Thanks for any input.

Hi,

from ctypes import *
from see import see
import sys

class linknode(Structure):
    pass
linknode._fields_ = [
                ("nextNode", POINTER(linknode)),
                ("intData", c_int),
                ]
class linked_list():
    """ our own linked list based on ctypes """
    head_node = None
   
    def add(self, int_data):
        node_to_add = linknode(intData = c_int(int_data))
        if (self.head_node == None):
            self.head_node = node_to_add
        else:
            traverse_node = self.head_node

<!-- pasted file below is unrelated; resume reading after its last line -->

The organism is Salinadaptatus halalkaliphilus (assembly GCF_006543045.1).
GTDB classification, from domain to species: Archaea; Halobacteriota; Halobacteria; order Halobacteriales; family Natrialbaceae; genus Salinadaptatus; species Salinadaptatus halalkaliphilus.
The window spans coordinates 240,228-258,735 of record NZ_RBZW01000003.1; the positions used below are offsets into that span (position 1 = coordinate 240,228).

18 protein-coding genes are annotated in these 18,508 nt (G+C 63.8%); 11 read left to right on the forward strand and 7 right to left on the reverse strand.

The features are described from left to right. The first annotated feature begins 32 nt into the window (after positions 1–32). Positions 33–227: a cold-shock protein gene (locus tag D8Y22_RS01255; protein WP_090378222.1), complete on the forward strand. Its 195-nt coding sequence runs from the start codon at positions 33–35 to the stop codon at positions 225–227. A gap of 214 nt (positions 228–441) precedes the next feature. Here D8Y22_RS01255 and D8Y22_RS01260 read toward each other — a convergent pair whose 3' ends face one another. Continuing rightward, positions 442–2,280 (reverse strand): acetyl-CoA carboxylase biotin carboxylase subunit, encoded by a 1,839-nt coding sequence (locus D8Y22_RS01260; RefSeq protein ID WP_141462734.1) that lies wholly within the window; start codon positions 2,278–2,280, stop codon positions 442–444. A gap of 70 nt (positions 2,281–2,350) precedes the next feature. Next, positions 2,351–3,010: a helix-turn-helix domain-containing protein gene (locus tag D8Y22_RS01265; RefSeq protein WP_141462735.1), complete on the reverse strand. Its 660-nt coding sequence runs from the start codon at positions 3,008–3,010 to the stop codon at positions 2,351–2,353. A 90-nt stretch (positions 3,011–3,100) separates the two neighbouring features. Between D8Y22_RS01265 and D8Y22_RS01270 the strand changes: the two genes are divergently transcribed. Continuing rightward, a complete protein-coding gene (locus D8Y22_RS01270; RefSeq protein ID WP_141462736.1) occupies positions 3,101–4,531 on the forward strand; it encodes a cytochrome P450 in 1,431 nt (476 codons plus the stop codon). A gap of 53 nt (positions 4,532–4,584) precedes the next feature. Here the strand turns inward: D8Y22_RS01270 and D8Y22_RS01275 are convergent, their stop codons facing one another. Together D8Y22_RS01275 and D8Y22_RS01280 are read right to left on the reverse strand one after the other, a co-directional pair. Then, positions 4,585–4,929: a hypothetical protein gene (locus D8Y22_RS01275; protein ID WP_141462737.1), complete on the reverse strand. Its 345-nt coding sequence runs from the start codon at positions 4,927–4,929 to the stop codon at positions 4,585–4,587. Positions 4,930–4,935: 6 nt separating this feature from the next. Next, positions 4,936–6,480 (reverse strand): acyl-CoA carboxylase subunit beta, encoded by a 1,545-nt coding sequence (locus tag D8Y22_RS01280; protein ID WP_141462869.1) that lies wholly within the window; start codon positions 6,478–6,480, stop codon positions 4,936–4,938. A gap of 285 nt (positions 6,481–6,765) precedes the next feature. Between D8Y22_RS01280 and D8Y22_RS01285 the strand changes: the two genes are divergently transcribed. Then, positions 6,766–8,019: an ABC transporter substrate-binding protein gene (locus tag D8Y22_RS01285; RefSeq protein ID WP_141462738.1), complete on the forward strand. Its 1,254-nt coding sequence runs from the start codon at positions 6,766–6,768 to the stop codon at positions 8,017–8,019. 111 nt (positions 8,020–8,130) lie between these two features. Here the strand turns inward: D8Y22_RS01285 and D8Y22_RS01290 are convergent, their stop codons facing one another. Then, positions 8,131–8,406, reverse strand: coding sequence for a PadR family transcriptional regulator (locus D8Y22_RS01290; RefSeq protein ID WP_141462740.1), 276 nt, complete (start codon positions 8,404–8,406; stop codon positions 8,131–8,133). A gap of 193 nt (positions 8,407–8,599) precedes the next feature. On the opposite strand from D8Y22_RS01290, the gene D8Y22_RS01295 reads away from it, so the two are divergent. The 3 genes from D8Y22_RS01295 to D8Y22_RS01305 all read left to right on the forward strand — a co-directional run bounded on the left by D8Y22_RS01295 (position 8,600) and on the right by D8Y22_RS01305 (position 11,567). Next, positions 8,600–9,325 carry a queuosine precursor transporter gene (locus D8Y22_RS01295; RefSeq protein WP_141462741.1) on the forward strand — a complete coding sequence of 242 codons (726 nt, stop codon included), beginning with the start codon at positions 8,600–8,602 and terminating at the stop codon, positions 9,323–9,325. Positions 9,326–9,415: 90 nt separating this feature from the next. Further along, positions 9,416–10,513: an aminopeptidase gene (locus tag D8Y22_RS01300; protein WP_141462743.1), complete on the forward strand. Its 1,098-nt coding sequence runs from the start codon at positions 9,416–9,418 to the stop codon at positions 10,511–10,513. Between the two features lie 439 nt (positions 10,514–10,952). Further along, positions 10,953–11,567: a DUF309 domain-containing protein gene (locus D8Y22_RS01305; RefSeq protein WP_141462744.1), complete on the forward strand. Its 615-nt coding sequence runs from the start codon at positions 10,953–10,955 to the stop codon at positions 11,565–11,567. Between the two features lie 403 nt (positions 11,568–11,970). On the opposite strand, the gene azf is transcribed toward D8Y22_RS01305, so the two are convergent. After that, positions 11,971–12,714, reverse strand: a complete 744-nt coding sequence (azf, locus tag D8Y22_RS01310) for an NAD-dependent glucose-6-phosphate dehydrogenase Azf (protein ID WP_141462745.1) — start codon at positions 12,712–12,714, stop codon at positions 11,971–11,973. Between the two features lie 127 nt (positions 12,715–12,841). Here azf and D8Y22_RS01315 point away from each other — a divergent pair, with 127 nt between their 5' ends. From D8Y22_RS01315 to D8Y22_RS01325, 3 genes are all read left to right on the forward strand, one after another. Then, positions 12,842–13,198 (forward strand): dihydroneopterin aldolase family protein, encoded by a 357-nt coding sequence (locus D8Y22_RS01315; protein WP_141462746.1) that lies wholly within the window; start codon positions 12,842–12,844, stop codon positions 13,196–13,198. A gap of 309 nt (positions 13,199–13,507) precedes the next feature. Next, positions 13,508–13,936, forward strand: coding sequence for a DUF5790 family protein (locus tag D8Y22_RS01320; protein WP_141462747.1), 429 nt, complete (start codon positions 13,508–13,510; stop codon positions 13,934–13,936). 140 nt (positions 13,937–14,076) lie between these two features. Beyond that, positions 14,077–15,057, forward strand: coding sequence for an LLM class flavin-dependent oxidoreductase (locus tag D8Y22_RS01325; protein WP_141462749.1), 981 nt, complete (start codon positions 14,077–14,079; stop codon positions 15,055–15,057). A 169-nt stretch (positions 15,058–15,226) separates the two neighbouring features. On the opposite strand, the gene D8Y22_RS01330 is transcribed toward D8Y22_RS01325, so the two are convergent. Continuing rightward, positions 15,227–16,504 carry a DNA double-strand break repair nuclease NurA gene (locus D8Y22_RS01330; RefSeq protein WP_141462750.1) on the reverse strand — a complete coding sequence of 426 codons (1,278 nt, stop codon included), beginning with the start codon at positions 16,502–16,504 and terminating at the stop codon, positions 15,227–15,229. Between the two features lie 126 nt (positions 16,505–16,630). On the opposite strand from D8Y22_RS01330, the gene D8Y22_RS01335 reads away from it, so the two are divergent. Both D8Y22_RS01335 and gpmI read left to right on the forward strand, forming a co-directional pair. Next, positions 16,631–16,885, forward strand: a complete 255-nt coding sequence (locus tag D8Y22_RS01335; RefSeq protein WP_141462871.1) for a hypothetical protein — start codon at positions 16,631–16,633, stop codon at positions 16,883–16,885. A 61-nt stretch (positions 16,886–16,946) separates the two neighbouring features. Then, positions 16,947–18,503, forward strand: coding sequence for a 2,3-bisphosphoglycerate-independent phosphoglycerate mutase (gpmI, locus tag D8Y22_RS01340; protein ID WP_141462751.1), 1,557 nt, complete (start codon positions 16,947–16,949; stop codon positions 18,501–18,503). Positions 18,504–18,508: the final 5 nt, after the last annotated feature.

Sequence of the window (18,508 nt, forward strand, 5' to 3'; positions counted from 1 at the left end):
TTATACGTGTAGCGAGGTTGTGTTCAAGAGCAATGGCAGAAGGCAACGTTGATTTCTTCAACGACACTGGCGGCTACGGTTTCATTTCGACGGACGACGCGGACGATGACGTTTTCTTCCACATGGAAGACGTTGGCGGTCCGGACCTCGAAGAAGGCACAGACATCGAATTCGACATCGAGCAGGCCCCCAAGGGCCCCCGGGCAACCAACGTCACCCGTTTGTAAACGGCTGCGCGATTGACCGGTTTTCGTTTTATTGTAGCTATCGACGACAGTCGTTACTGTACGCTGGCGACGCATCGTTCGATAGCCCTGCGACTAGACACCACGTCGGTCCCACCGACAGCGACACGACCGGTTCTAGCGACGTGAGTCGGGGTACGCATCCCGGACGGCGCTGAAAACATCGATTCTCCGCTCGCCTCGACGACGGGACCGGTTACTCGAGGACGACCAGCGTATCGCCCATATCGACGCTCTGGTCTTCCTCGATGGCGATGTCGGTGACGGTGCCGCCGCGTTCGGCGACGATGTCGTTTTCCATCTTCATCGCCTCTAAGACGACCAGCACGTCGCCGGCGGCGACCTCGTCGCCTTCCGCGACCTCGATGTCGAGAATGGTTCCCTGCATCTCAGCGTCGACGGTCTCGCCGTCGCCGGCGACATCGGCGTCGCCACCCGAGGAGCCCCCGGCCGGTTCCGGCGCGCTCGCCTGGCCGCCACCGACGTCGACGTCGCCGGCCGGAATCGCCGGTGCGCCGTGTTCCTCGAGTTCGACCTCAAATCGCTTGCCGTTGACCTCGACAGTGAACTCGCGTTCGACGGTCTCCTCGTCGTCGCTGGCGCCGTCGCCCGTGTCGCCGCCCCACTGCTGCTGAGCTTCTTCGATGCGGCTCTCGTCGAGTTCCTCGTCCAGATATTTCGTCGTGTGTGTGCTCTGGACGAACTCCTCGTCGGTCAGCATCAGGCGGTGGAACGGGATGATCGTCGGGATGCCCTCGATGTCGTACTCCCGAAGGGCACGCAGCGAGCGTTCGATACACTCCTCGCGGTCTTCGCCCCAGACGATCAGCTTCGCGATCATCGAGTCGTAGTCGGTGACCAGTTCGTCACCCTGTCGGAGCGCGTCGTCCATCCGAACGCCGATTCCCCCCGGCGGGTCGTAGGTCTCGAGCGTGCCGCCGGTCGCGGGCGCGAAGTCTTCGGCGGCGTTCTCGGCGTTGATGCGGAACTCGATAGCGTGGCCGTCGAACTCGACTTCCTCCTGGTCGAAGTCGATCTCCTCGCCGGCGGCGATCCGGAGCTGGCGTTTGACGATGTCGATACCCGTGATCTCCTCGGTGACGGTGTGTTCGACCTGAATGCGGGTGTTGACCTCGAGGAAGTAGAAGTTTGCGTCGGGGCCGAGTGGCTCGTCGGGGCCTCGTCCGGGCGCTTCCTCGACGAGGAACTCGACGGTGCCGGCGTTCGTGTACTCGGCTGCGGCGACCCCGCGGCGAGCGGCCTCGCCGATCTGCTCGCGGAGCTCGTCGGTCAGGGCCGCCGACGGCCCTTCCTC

node = traverse_node
            try:
                while node.nextNode.contents:
                    node = node.nextNode.contents
            except ValueError:
                node.nextNode = POINTER(linknode)(node_to_add)
            except:
                pass
    def __getitem__(self, n):
        node = self.head_node
        for i in range(n):
            node = node.nextNode.contents
        return node
                


if __name__ == "__main__":
    ll = linked_list()
    for i in range(10):
        print "Adding %s"%i
        ll.add(i)
    print ll[9].intData

Output:

Adding 0
Adding 1
Adding 2
Adding 3
Adding 4
Adding 5
Adding 6
Adding 7
Adding 8
Adding 9
9

ValueError catches the null pointer error

Dear leegao,
You rock my socks, I've been trying to get that solved for like a week bouncing between various forums. Thank you very much for your time!